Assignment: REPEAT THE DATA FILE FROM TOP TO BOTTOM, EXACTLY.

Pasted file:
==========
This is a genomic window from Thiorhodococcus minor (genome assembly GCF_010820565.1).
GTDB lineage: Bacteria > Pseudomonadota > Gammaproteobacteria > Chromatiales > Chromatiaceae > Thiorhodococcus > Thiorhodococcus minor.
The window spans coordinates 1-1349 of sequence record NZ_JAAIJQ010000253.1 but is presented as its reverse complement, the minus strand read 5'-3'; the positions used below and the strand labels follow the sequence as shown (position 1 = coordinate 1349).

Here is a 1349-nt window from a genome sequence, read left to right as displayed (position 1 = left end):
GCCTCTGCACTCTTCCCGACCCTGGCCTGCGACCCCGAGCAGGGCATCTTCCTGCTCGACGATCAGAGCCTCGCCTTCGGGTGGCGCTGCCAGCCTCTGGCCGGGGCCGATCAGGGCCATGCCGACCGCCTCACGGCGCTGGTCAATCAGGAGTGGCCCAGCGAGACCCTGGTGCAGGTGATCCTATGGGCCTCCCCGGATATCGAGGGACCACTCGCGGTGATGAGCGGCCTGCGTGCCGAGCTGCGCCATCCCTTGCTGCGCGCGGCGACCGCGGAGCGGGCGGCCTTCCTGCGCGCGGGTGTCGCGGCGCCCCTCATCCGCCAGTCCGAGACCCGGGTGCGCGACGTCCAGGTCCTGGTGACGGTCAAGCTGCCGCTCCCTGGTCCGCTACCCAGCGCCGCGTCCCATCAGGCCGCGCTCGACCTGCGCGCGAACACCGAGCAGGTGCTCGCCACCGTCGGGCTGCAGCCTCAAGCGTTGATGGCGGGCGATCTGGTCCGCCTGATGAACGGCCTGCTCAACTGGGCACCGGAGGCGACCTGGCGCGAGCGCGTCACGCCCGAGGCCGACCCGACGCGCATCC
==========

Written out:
This is a genomic window from Thiorhodococcus minor (genome assembly GCF_010820565.1).
GTDB lineage: Bacteria > Pseudomonadota > Gammaproteobacteria > Chromatiales > Chromatiaceae > Thiorhodococcus > Thiorhodococcus minor.
The window spans coordinates 1-1349 of sequence record NZ_JAAIJQ010000253.1 but is presented as its reverse complement, the minus strand read 5'-3'; the positions used below and the strand labels follow the sequence as shown (position 1 = coordinate 1349).

Here is a 1349-nt window from a genome sequence, read left to right as displayed (position 1 = left end):
GCCTCTGCACTCTTCCCGACCCTGGCCTGCGACCCCGAGCAGGGCATCTTCCTGCTCGACGATCAGAGCCTCGCCTTCGGGTGGCGCTGCCAGCCTCTGGCCGGGGCCGATCAGGGCCATGCCGACCGCCTCACGGCGCTGGTCAATCAGGAGTGGCCCAGCGAGACCCTGGTGCAGGTGATCCTATGGGCCTCCCCGGATATCGAGGGACCACTCGCGGTGATGAGCGGCCTGCGTGCCGAGCTGCGCCATCCCTTGCTGCGCGCGGCGACCGCGGAGCGGGCGGCCTTCCTGCGCGCGGGTGTCGCGGCGCCCCTCATCCGCCAGTCCGAGACCCGGGTGCGCGACGTCCAGGTCCTGGTGACGGTCAAGCTGCCGCTCCCTGGTCCGCTACCCAGCGCCGCGTCCCATCAGGCCGCGCTCGACCTGCGCGCGAACACCGAGCAGGTGCTCGCCACCGTCGGGCTGCAGCCTCAAGCGTTGATGGCGGGCGATCTGGTCCGCCTGATGAACGGCCTGCTCAACTGGGCACCGGAGGCGACCTGGCGCGAGCGCGTCACGCCCGAGGCCGACCCGACGCGCATCC